The authors would like to thank Nazish Mirza, Articling Student, for her assistance in preparing this legal update.
The COVID-19 pandemic has caused considerable disruption affecting both populations and industries. The financial impact has been severe, with some major companies filing for bankruptcy. However, one industry that is experiencing increased user engagement and traction during these unprecedented times is esports.
Due to the pandemic, sport tournaments have been severely affected, with the NBA, NHL, MLS and MLB seasons being postponed, and the NCAA’s March Madness getting cancelled. As individuals find themselves yearning to watch sports, and missing out on long-awaited final games, many are turning to esports as an alternative. The virtual gaming platform allows individuals to engage in social interaction while also safely practicing social distancing.
A recent article published by the World Economic Forum highlighted that while on average, weekly views of gaming live streams have increased by 70% year over year in 2020 compared to 2019, such weekly views increased by more than 100% over the last few weeks of the pandemic. The industry has recently received an added boost due to celebrity endorsements and specialized tournaments intended to compensate for the cancellation of sports. Racing sports associations such as Formula 1 and NASCAR, for example, hosted online sim racing competitions, where fans get to watch some of their favourite drivers compete with each other, as well as with professional gamers, YouTubers and Twitch streamers, online. Since the start of the pandemic, professional sports teams and players have also started participating in such online tournaments of the sports in the NBA, MLS, and international soccer, in the hopes of providing an alternative to their fans during the pandemic.
That being said, as highlighted by Sports Business, the industry is not entirely immune to the pandemic. While the industry witnessed an increase in viewership and exposure (Twitch viewership, for example, leapt from 1.35 million people in January to almost 2.5 million in April), there is still financial loss. Increases in viewership and engagement, while beneficial to the e-sports industry, primarily reflect growth in the video game industry, as opposed to the esports industry specifically. Cancellations of most live esports events, which form a significant part of the industry’s revenue and which provide significant exposure to sponsors, may lead to significant losses. Large events, such as the Fortnite World Cup 2020, have been cancelled, while other major events have been postponed or moved online. Similarly, while some tournament organizers have had to rely on digital means (such as social media) to increase exposure to their sponsoring partners, given that tournaments are now played online instead of in arenas, physical exposure is usually still more effective, and some organizers and teams are struggling with securing new sponsorship deals.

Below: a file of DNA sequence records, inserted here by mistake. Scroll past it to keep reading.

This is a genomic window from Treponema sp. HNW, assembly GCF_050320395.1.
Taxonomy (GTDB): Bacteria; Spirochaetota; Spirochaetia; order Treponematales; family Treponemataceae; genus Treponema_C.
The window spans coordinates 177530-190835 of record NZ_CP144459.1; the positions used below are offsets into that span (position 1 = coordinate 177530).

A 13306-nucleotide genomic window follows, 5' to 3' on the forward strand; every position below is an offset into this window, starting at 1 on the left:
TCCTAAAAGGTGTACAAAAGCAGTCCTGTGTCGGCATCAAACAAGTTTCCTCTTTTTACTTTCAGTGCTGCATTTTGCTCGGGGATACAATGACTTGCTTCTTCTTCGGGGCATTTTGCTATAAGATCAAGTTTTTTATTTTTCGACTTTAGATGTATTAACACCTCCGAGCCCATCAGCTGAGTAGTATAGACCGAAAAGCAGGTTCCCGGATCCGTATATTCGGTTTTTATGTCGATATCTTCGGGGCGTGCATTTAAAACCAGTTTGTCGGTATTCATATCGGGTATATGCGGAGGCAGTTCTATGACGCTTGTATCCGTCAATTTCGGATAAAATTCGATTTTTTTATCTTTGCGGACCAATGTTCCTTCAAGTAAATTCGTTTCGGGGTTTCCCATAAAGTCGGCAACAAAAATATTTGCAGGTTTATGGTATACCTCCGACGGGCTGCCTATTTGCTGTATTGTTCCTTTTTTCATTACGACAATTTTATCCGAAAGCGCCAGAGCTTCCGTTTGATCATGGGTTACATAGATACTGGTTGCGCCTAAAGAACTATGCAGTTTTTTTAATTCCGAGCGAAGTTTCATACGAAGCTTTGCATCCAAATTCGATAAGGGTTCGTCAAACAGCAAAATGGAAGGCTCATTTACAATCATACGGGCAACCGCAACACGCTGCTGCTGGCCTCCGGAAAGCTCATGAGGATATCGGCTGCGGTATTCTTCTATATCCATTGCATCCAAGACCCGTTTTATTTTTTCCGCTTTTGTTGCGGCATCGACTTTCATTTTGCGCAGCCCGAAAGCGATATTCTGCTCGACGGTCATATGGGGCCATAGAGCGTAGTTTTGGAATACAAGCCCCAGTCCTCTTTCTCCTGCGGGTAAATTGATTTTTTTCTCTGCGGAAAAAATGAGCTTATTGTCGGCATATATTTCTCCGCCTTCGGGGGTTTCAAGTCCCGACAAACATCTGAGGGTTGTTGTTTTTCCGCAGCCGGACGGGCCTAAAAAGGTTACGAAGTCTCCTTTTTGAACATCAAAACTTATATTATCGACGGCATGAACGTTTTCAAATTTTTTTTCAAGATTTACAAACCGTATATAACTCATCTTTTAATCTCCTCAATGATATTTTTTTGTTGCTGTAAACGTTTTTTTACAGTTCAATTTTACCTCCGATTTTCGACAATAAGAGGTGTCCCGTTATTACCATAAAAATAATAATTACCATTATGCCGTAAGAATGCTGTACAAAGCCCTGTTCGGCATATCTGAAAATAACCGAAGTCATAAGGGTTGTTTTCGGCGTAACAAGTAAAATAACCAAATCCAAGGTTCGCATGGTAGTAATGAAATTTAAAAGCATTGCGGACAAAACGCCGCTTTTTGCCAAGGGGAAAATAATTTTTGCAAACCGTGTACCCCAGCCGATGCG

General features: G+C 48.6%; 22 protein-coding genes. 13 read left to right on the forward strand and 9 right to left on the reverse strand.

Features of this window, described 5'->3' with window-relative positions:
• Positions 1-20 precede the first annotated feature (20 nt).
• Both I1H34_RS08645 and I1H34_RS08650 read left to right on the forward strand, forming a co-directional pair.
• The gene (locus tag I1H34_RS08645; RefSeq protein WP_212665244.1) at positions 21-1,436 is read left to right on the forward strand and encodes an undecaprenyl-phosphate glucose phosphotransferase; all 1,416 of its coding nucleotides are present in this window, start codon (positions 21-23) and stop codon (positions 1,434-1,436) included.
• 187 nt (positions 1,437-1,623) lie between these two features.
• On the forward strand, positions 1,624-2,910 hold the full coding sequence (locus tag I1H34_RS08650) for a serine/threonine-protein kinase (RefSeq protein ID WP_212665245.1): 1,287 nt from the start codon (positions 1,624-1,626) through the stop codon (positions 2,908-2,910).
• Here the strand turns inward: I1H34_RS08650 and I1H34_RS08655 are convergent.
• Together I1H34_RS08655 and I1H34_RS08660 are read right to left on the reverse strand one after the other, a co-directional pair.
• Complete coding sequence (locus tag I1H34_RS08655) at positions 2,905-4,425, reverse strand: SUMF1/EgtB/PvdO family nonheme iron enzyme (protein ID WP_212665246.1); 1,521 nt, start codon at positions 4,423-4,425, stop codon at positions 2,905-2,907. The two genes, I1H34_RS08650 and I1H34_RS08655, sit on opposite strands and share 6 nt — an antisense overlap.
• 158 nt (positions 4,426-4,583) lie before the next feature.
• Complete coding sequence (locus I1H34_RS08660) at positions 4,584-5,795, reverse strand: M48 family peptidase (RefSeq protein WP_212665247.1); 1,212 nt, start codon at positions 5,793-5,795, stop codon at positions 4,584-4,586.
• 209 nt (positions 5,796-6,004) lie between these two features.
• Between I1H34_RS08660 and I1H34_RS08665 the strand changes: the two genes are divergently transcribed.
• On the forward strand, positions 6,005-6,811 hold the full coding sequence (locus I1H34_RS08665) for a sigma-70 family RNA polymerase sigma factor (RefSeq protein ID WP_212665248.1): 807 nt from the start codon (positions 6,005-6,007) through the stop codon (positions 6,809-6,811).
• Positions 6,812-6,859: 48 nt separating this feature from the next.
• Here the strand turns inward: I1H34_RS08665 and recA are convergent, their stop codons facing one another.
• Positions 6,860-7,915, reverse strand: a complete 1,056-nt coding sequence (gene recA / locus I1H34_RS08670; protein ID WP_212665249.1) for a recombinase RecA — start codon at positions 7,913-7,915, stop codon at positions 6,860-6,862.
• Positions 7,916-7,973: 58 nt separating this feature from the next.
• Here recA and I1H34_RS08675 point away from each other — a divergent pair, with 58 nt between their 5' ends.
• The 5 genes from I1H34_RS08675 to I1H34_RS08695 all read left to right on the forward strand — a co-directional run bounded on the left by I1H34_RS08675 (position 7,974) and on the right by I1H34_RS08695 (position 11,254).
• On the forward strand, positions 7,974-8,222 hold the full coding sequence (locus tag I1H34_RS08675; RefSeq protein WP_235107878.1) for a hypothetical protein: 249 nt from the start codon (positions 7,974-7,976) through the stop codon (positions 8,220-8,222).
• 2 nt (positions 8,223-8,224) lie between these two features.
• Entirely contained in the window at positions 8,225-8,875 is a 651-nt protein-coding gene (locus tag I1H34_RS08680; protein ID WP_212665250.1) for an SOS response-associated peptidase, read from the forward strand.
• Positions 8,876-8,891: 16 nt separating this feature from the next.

As such, not everyone in the industry is equally affected. While streaming platforms are benefitting at this time, esports leagues and competition organizers are managing, but not necessarily thriving.
Overall, the industry is in better shape than others, in that increased viewership and engagement allows certain players to benefit and is sustainable on a short-term basis. However, since esports is not entirely digital, the loosening of social distancing rules is an important component to the industry’s success. We will continue to monitor how the industry continues to adapt during, and after, the pandemic.